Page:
Thorough evaluation may take longer than developing better techniques. The position of computer assisted tomography was not yet defined when magnetic resonance imaging and positron emission tomography appeared; evaluation studies can thus be outdated before they are completed. Progress is especially rapid where information technology and molecular genetics are important. Therefore, we need comprehensive scenarios with relatively stable overall frameworks into which new data are inserted like pieces of a puzzle. For example, evaluation of the impact of new imaging techniques on the effectiveness of breast screening can be based on data on the accuracy of the techniques being compared if other “mosaic” pieces are already available and unchanged. Since accuracy can often be assessed cross sectionally, lengthy new prospective studies may then be avoided.
Options in diagnostic research
Methodological approaches must be relevant to the type of study objective (box). Diagnostic accuracy—that is, the relation between the test under study and the disorder as expressed in measures of discrimination (see table 1), can be assessed cross sectionally if the results of the test and the reference standard procedure are known for all subjects in the study population. Possible designs are comparing test distributions in samples already known to have the disorder (cases) and known to be free of it (controls); or comparing disease distributions in samples with already known test results; and a survey in an “indicated” population (a target population in which testing would be relevant). Case-control sampling or sampling based on test results is efficient as a phase I study1 (see also the next article in this series20), and it should be considered before any extensive study in a population where neither the distribution of a disease nor the test results are known. If tests already adopted are also applied to all study subjects, the added value of a new test can be directly estimated. Furthermore, and very importantly, the clinical diagnostic contribution of the test being evaluated can also be assessed if tests that have been performed earlier or are less invasive—for example, from history or physical examination—are also included in the design. Invasiveness and possible adverse effects of the approaches being compared can then be measured.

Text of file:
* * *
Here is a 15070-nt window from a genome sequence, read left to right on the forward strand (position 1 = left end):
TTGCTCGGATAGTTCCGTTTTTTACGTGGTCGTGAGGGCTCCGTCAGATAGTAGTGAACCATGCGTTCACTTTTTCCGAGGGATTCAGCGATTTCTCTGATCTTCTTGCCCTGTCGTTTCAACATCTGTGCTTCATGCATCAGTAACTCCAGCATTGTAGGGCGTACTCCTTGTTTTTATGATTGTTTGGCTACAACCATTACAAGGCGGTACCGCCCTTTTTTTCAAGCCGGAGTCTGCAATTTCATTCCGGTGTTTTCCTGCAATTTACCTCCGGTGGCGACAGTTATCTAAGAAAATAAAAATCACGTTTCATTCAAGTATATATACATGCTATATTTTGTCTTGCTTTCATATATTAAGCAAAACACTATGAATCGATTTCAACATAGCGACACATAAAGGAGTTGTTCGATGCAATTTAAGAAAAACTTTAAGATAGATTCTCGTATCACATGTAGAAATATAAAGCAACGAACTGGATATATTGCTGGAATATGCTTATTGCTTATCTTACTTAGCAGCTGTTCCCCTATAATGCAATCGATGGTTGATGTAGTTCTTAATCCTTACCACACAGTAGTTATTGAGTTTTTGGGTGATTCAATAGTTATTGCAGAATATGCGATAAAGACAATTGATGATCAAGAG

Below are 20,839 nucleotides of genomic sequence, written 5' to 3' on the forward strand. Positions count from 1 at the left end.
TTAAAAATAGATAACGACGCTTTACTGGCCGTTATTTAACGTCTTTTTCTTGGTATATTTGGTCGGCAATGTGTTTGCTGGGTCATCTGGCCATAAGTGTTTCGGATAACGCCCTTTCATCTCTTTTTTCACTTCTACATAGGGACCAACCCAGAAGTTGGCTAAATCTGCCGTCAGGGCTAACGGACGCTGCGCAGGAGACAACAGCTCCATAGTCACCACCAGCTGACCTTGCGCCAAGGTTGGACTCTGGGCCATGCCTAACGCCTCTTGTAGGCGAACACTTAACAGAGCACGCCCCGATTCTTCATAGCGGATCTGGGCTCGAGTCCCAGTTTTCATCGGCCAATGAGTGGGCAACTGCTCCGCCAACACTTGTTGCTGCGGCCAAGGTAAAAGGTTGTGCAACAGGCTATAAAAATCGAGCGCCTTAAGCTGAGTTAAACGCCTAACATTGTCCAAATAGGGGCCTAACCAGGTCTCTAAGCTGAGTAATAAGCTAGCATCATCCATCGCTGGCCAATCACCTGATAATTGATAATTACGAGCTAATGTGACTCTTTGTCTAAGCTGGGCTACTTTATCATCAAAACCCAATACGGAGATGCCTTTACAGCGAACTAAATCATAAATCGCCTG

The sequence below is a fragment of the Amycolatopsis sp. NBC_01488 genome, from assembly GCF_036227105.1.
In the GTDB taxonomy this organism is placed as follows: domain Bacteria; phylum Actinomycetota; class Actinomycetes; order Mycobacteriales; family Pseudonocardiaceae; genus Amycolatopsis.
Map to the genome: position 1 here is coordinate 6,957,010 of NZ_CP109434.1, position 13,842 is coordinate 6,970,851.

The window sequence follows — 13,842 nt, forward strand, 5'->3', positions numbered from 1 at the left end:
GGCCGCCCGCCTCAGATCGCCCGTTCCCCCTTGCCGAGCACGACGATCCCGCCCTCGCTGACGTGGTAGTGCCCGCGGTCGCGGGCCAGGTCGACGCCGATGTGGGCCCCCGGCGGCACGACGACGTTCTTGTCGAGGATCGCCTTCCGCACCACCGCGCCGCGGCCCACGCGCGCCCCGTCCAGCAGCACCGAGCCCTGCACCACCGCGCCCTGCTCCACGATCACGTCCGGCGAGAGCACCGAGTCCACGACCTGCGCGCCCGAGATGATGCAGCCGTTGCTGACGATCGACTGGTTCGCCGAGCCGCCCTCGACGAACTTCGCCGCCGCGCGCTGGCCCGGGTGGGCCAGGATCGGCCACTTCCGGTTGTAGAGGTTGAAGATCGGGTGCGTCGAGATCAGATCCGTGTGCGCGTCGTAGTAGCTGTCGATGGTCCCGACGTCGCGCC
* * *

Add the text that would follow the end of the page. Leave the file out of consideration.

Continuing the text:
Options in diagnostic research in relation to study objectives
Options: Cross sectional studies
Sampling based on test results
Surveys in indicated population
Objective—Impact of (additional or replacing) diagnostic testing on prognosis or management
Options: Randomised controlled trial
Before and after study
Synthesising findings and expertise